Arlene asks after Sam, and Sookie offers to get some ice: "I could use a break from all this anyhow," she says and stomps away; Arlene is totally offended, hitching up her dress and wandering away: "Well, thanks for having such a great time at my party!" Sookie heads inside and fills the bucket, and just as she's reaching for the second one, the lights go out. Not the electricity -- there's still the quiet hum of the cooler, and all the neon signs are bright -- but the lights themselves. She stares around for a bit, feeling for him with her mind, and the first thought she sees is a woman: young, beautiful, choking to death on a bathroom floor with his hands around her throat. Sookie drops to the floor and there's a long chase around all of Merlotte's, jumping over things and turning over huge metal racks in his way, a chase around a stainless work table that reminded everybody of Jurassic Park, taking off her shoes in the dark, various horror movie tropes and shadows. She sees the memory again: a girl named Cindy, betrayed and dying, all alone, just a girl, sliding down the wall.
Now, what'll we put on the screen that'll make the backs of their necks crawl?
A bird, its neck broken, feathers torn from its throat.
She kicks him, hard, and jumps through the kitchen window, out into the bar -- and runs into Sam at the door. She doesn't even see him as she gasps and moans and struggles, eyes blind, mutely struggling like a deer caught in wire, or a frightened bird. He calls her back to herself, and she tells him the Killer is there, inside, stalking her again. He makes to investigate, but she's an octopus of terror, grabbing desperately at him, begging him not to leave her alone, not to go, not to risk her. He wraps her in his arms and lets her weep and shake, and the Killer escapes.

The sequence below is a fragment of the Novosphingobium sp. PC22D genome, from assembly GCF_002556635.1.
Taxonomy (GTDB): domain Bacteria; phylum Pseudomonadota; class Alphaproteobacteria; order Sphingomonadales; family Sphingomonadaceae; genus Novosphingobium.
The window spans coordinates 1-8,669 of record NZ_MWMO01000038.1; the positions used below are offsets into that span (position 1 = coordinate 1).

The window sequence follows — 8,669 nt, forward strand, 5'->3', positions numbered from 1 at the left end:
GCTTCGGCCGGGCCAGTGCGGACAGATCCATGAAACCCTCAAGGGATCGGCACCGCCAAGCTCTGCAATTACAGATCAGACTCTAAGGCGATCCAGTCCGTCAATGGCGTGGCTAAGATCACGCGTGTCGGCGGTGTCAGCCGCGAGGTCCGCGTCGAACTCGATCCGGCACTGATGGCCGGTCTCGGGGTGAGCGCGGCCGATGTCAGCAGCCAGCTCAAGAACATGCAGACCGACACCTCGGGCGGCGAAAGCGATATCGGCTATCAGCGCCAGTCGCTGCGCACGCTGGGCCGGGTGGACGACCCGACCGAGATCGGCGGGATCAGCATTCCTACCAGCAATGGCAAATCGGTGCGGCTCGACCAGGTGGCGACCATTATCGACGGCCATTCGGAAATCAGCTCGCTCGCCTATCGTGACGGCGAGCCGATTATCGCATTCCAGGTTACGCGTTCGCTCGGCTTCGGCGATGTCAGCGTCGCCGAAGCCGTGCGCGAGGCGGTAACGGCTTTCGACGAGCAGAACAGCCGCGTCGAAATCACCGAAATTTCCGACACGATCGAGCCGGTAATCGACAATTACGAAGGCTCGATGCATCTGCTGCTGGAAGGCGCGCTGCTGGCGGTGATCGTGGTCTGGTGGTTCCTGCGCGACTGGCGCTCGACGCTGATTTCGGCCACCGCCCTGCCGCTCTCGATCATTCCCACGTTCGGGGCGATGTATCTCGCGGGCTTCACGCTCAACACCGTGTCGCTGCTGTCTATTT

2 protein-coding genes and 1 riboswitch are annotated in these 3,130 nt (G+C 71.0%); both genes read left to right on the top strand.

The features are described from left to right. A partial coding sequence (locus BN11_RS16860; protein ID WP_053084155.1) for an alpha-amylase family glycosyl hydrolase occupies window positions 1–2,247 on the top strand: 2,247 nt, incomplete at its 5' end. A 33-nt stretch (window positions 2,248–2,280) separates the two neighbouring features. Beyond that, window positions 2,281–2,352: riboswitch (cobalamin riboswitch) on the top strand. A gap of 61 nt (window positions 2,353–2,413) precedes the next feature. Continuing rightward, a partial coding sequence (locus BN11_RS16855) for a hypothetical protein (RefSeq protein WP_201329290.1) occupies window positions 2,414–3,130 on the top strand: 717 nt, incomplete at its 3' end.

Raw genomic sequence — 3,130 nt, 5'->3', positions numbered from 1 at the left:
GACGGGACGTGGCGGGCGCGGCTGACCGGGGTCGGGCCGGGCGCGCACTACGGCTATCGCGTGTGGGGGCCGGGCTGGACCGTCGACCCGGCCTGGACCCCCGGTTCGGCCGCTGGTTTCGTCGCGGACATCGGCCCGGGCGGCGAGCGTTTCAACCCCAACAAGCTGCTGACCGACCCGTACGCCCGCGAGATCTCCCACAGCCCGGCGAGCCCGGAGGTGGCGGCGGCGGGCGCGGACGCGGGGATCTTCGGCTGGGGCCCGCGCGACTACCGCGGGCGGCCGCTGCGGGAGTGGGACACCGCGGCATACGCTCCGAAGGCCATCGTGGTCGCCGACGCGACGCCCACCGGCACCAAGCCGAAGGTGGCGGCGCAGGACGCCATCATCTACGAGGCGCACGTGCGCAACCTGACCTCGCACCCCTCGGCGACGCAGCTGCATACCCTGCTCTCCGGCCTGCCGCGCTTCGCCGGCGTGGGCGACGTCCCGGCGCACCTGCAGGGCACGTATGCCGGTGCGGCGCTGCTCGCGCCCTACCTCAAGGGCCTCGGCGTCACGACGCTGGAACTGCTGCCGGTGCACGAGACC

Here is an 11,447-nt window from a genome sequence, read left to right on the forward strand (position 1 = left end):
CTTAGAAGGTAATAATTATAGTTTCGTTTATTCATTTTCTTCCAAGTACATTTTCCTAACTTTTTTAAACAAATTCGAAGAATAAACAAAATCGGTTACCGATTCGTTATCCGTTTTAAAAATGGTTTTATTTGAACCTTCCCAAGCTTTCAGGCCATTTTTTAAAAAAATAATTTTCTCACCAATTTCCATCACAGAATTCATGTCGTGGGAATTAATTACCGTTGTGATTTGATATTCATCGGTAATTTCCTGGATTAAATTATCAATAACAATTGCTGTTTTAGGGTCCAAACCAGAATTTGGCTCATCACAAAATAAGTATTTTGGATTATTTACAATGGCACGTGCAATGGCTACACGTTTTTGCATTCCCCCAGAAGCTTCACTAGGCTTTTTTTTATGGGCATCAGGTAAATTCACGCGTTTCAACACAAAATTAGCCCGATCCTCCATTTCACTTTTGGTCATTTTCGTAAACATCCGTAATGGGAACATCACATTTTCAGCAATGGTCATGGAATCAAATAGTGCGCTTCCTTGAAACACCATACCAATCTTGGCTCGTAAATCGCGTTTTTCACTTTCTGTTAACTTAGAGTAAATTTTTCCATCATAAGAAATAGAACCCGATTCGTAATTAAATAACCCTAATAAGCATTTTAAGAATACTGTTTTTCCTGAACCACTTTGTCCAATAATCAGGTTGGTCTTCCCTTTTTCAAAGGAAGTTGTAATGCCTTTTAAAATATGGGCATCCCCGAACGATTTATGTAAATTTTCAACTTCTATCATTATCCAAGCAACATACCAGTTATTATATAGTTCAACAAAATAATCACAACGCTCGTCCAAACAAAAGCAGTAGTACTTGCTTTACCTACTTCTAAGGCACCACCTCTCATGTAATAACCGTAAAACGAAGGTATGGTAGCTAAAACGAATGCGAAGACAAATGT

Georgia couldn't even see straight, she was crying so hard. She got in her car and sped away from that house, from the scandalous whore and all the pain she represented, all that history of cheapness and self-destruction she thought she'd exorcised. It was raining. The last time she tried to kill herself it was a different girl. That was before the parties and the glory; that was a girl who had not yet been saved.
Tara's crying so hard and so desperately it sounds like screaming, her childish clown makeup running down her face, hair disheveled; she raises a plastic bottle of vodka to her mouth and sucks it down. Snake juice, for a mad girl. If she'd danced with the demon she could be free, and now it rides upon her back. She could have made peace with the pieces of herself, but chose to bury them instead. You forget to pray for the angel and then get angry when the angels don't pray for us, as though that's fair. As though you're allowed to forget your soul and the wonders inside it, until you get selfish and curious on your own timetable. She could have laughed, and really laughed with joy when she was happy, and cried when she was sad, and laughed about it again after that. She could have lived out a life as it was intended: one step at a time. But Tara's too smart for that; Tara deserves magic. And when she found out that crooked witches in crooked houses in the forest don't exist, she was disgusted. Where was the real magic? It felt like magic. Smelled like it, tasted like it. But in the sunlight it was all a mistake, a fake, a terrible betrayal. She wanted real magic, because she has no idea what that is. The madness and the wildness of real magic, Herne and Dionysus, the night that made you: true magic is abandon.